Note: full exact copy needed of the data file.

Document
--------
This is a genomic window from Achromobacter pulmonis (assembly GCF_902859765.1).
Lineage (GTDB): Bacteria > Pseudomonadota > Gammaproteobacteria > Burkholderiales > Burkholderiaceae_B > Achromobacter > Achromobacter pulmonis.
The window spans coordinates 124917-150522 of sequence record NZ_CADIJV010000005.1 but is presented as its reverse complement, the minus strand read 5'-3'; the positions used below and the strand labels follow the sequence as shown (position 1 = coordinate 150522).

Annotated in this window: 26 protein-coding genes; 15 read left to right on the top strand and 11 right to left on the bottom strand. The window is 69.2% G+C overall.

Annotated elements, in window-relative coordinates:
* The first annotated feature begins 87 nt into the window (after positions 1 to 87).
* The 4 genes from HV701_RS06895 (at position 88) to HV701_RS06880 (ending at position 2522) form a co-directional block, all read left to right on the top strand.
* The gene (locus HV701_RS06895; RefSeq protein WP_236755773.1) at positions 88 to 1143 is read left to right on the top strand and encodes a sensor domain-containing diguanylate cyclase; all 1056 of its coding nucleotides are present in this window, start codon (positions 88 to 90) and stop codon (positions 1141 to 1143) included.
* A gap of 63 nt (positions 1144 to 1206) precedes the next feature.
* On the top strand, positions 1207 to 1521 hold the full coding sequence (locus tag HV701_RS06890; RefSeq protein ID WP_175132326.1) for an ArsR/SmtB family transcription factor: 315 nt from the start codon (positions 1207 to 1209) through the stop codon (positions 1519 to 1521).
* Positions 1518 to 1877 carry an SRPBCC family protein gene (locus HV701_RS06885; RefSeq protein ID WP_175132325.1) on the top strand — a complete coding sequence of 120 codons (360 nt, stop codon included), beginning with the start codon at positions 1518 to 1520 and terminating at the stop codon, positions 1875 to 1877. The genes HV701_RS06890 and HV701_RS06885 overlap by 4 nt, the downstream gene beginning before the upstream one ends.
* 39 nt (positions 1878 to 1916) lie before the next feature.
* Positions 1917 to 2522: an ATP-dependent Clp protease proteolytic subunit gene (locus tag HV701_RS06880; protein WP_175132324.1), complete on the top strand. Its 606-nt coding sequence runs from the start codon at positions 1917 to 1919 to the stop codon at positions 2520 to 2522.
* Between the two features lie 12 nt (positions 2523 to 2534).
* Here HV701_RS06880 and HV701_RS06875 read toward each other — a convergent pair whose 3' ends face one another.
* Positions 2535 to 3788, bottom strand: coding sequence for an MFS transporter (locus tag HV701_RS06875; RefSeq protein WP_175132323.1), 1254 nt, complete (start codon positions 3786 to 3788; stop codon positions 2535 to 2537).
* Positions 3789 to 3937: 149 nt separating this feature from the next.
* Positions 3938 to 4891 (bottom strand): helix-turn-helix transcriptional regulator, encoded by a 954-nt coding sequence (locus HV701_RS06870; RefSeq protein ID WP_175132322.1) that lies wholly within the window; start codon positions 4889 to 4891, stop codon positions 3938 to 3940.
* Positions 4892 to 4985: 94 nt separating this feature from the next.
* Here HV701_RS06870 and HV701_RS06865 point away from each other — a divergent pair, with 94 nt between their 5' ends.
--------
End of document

This is a genomic window from Achromobacter pulmonis (assembly GCF_902859765.1).
Lineage (GTDB): Bacteria > Pseudomonadota > Gammaproteobacteria > Burkholderiales > Burkholderiaceae_B > Achromobacter > Achromobacter pulmonis.
The window spans coordinates 124917-150522 of sequence record NZ_CADIJV010000005.1 but is presented as its reverse complement, the minus strand read 5'-3'; the positions used below and the strand labels follow the sequence as shown (position 1 = coordinate 150522).

Annotated in this window: 26 protein-coding genes; 15 read left to right on the top strand and 11 right to left on the bottom strand. The window is 69.2% G+C overall.

Annotated elements, in window-relative coordinates:
* The first annotated feature begins 87 nt into the window (after positions 1 to 87).
* The 4 genes from HV701_RS06895 (at position 88) to HV701_RS06880 (ending at position 2522) form a co-directional block, all read left to right on the top strand.
* The gene (locus HV701_RS06895; RefSeq protein WP_236755773.1) at positions 88 to 1143 is read left to right on the top strand and encodes a sensor domain-containing diguanylate cyclase; all 1056 of its coding nucleotides are present in this window, start codon (positions 88 to 90) and stop codon (positions 1141 to 1143) included.
* A gap of 63 nt (positions 1144 to 1206) precedes the next feature.
* On the top strand, positions 1207 to 1521 hold the full coding sequence (locus tag HV701_RS06890; RefSeq protein ID WP_175132326.1) for an ArsR/SmtB family transcription factor: 315 nt from the start codon (positions 1207 to 1209) through the stop codon (positions 1519 to 1521).
* Positions 1518 to 1877 carry an SRPBCC family protein gene (locus HV701_RS06885; RefSeq protein ID WP_175132325.1) on the top strand — a complete coding sequence of 120 codons (360 nt, stop codon included), beginning with the start codon at positions 1518 to 1520 and terminating at the stop codon, positions 1875 to 1877. The genes HV701_RS06890 and HV701_RS06885 overlap by 4 nt, the downstream gene beginning before the upstream one ends.
* 39 nt (positions 1878 to 1916) lie before the next feature.
* Positions 1917 to 2522: an ATP-dependent Clp protease proteolytic subunit gene (locus tag HV701_RS06880; protein WP_175132324.1), complete on the top strand. Its 606-nt coding sequence runs from the start codon at positions 1917 to 1919 to the stop codon at positions 2520 to 2522.
* Between the two features lie 12 nt (positions 2523 to 2534).
* Here HV701_RS06880 and HV701_RS06875 read toward each other — a convergent pair whose 3' ends face one another.
* Positions 2535 to 3788, bottom strand: coding sequence for an MFS transporter (locus tag HV701_RS06875; RefSeq protein WP_175132323.1), 1254 nt, complete (start codon positions 3786 to 3788; stop codon positions 2535 to 2537).
* Positions 3789 to 3937: 149 nt separating this feature from the next.
* Positions 3938 to 4891 (bottom strand): helix-turn-helix transcriptional regulator, encoded by a 954-nt coding sequence (locus HV701_RS06870; RefSeq protein ID WP_175132322.1) that lies wholly within the window; start codon positions 4889 to 4891, stop codon positions 3938 to 3940.
* Positions 4892 to 4985: 94 nt separating this feature from the next.
* Here HV701_RS06870 and HV701_RS06865 point away from each other — a divergent pair, with 94 nt between their 5' ends.